It’s that time of year guys, when every politician under the sun has a robot call your house at prime eating time to encourage you to vote, or ask for money, or poll your feelings on Soccer Mom v Rotting Squash. At least this has been the case for many people in our fine nation of fifty states. But Arkansas likes to be different, and 35 years ago the state passed a law specifically forbidding political robocalls. Now a Federal court has declared the law unconstitutional.


The law, which I personally fell didn’t go far enough, expressly forbid robocalls “in connection with a political campaign.” That’s what got Arkansas lawmakers in hot water when a Virginia robocall company, Conquest Communications Group, challenged the law on the grounds that it hurt its ability to do its job in the state.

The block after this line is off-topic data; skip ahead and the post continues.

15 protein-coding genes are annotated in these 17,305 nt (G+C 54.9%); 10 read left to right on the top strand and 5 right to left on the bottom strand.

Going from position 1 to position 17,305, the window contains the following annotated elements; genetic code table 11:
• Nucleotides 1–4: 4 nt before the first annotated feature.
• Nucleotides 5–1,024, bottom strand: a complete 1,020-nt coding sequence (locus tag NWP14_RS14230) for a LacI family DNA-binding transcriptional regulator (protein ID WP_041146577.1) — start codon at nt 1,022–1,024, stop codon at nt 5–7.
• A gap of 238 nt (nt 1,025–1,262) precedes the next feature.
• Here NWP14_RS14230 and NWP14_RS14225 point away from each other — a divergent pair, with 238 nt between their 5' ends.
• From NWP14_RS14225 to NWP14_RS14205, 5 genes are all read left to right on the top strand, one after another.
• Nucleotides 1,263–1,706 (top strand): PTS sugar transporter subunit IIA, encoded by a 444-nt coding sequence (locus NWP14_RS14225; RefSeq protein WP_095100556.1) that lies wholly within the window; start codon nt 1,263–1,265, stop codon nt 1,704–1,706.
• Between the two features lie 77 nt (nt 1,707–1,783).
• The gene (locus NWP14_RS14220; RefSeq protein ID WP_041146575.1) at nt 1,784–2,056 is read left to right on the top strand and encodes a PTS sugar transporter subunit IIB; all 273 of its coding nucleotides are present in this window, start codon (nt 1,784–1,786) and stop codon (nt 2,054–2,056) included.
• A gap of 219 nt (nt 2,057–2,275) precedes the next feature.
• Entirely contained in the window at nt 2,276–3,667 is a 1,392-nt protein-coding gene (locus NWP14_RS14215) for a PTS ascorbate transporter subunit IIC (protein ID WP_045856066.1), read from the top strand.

Arkansas insisted the law was to protect the privacy of Arkansas citizens and stop unwanted intrusions. Judge Leon Holms might have agreed with the state, but because the law expressly forbid robocalls for politics, and not robocalls in general, he agreed with me: the law didn’t go far enough.


If the interests of privacy and safety warrant restriction of automated calls made for a commercial purpose or in connection with a political campaign, they also warrant restriction of other types of automated calls. The statute is underinclusive.

If you’re going to ban robocalls then by golly you better ban all of them!

With political robocalls now protected under the First Amendment—until a law outright bans them and is challenged in another federal court—the people of Arkansas can rest easy. No, no one is calling you with an emergency at dinner time. It’s just the United Federation of Fans of Democracy calling to see if you’d like to donate this year.


[Wall Street Journal]